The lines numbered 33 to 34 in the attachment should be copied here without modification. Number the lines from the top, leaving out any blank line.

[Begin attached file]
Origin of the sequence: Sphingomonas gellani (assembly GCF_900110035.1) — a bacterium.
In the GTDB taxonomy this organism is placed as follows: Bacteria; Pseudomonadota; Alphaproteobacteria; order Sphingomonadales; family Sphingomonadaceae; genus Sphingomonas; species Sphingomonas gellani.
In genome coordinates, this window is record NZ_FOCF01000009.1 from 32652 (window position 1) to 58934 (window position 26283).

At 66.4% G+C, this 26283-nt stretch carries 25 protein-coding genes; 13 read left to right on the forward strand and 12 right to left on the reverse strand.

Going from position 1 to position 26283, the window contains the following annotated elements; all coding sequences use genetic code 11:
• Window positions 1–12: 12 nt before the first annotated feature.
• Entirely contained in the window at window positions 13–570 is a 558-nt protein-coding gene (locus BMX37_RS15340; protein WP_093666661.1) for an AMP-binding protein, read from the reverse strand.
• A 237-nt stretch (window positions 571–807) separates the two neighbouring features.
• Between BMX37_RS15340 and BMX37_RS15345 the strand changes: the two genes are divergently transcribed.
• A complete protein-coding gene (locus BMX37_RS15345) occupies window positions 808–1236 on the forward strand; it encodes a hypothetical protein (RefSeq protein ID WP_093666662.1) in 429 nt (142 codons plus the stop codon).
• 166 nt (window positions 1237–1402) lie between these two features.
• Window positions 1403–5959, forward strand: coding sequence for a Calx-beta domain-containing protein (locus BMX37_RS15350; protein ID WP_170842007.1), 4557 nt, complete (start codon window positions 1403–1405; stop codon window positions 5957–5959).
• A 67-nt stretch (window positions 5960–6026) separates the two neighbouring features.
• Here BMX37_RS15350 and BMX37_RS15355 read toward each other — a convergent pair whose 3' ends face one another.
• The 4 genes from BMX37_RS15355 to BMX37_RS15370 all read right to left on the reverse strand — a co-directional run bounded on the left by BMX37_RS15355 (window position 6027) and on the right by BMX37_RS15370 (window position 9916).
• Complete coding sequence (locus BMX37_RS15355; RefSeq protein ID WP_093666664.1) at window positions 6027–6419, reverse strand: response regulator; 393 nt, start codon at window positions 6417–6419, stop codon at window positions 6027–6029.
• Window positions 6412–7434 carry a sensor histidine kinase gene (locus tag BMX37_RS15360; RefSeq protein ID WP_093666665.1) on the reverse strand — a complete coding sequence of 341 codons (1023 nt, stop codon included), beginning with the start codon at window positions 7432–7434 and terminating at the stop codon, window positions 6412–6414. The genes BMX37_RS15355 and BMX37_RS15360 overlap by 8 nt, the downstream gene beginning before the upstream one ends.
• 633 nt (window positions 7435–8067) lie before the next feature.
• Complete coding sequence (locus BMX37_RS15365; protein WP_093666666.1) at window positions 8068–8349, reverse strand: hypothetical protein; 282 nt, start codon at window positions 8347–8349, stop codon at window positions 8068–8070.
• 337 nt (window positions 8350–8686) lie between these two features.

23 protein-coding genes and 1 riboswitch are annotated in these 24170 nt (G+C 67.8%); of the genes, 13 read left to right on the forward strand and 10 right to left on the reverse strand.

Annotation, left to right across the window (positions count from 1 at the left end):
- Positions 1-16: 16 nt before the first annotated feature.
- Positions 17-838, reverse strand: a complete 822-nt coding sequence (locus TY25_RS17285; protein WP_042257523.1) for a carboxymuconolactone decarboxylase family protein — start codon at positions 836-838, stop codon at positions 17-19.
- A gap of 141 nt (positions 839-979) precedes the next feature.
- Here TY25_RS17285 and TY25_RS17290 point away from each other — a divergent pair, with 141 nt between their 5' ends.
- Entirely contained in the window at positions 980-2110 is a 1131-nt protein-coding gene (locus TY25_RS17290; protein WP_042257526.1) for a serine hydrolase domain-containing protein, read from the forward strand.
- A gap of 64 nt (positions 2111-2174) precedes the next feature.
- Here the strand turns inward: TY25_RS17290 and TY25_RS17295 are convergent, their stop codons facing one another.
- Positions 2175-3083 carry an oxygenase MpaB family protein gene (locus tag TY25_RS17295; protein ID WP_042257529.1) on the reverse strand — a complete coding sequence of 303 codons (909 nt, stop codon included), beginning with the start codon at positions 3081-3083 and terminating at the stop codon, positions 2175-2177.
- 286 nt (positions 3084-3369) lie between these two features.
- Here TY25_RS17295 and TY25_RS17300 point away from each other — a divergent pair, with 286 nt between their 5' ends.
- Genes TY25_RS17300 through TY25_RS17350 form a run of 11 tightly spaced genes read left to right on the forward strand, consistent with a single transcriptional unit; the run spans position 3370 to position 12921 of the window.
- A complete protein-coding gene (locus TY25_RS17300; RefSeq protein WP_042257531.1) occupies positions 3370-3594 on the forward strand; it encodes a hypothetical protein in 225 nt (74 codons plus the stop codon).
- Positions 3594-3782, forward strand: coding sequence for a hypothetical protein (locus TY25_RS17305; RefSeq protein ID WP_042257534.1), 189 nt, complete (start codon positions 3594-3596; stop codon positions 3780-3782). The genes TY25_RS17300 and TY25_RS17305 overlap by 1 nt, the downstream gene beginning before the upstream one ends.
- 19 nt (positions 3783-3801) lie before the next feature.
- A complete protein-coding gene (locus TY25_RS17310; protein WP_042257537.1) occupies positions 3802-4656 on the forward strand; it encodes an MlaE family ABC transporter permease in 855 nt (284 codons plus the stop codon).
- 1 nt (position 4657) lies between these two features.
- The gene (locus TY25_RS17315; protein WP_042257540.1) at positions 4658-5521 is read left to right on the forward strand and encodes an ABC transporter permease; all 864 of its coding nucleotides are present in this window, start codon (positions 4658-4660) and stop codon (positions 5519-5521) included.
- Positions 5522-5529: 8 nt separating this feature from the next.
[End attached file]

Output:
- Genes TY25_RS17300 through TY25_RS17350 form a run of 11 tightly spaced genes read left to right on the forward strand, consistent with a single transcriptional unit; the run spans position 3370 to position 12921 of the window.
- A complete protein-coding gene (locus TY25_RS17300; RefSeq protein WP_042257531.1) occupies positions 3370-3594 on the forward strand; it encodes a hypothetical protein in 225 nt (74 codons plus the stop codon).